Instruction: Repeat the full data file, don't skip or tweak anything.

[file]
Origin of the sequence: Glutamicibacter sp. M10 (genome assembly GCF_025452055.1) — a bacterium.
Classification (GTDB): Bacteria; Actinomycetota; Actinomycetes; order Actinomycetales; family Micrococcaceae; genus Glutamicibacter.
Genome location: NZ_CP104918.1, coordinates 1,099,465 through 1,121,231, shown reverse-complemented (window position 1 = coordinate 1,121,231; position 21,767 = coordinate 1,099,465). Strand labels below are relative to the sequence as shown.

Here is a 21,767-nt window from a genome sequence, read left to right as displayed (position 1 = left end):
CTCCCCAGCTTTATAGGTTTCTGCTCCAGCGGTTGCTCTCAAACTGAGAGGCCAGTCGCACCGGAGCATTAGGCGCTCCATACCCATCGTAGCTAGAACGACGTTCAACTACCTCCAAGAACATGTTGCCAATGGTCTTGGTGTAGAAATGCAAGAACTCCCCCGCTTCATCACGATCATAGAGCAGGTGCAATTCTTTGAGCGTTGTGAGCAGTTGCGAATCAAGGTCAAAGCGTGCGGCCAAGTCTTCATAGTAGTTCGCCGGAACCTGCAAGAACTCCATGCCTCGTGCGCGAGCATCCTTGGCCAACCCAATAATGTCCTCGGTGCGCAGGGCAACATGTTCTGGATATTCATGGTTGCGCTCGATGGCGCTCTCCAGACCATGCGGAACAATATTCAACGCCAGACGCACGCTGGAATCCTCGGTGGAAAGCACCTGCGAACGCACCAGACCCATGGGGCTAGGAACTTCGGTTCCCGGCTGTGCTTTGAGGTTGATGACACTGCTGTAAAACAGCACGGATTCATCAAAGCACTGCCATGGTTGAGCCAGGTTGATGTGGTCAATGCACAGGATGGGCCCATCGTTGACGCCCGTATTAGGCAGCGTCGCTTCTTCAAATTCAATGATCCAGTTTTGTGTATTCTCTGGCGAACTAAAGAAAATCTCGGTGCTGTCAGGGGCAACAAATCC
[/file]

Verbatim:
Origin of the sequence: Glutamicibacter sp. M10 (genome assembly GCF_025452055.1) — a bacterium.
Classification (GTDB): Bacteria; Actinomycetota; Actinomycetes; order Actinomycetales; family Micrococcaceae; genus Glutamicibacter.
Genome location: NZ_CP104918.1, coordinates 1,099,465 through 1,121,231, shown reverse-complemented (window position 1 = coordinate 1,121,231; position 21,767 = coordinate 1,099,465). Strand labels below are relative to the sequence as shown.

Here is a 21,767-nt window from a genome sequence, read left to right as displayed (position 1 = left end):
CTCCCCAGCTTTATAGGTTTCTGCTCCAGCGGTTGCTCTCAAACTGAGAGGCCAGTCGCACCGGAGCATTAGGCGCTCCATACCCATCGTAGCTAGAACGACGTTCAACTACCTCCAAGAACATGTTGCCAATGGTCTTGGTGTAGAAATGCAAGAACTCCCCCGCTTCATCACGATCATAGAGCAGGTGCAATTCTTTGAGCGTTGTGAGCAGTTGCGAATCAAGGTCAAAGCGTGCGGCCAAGTCTTCATAGTAGTTCGCCGGAACCTGCAAGAACTCCATGCCTCGTGCGCGAGCATCCTTGGCCAACCCAATAATGTCCTCGGTGCGCAGGGCAACATGTTCTGGATATTCATGGTTGCGCTCGATGGCGCTCTCCAGACCATGCGGAACAATATTCAACGCCAGACGCACGCTGGAATCCTCGGTGGAAAGCACCTGCGAACGCACCAGACCCATGGGGCTAGGAACTTCGGTTCCCGGCTGTGCTTTGAGGTTGATGACACTGCTGTAAAACAGCACGGATTCATCAAAGCACTGCCATGGTTGAGCCAGGTTGATGTGGTCAATGCACAGGATGGGCCCATCGTTGACGCCCGTATTAGGCAGCGTCGCTTCTTCAAATTCAATGATCCAGTTTTGTGTATTCTCTGGCGAACTAAAGAAAATCTCGGTGCTGTCAGGGGCAACAAATCC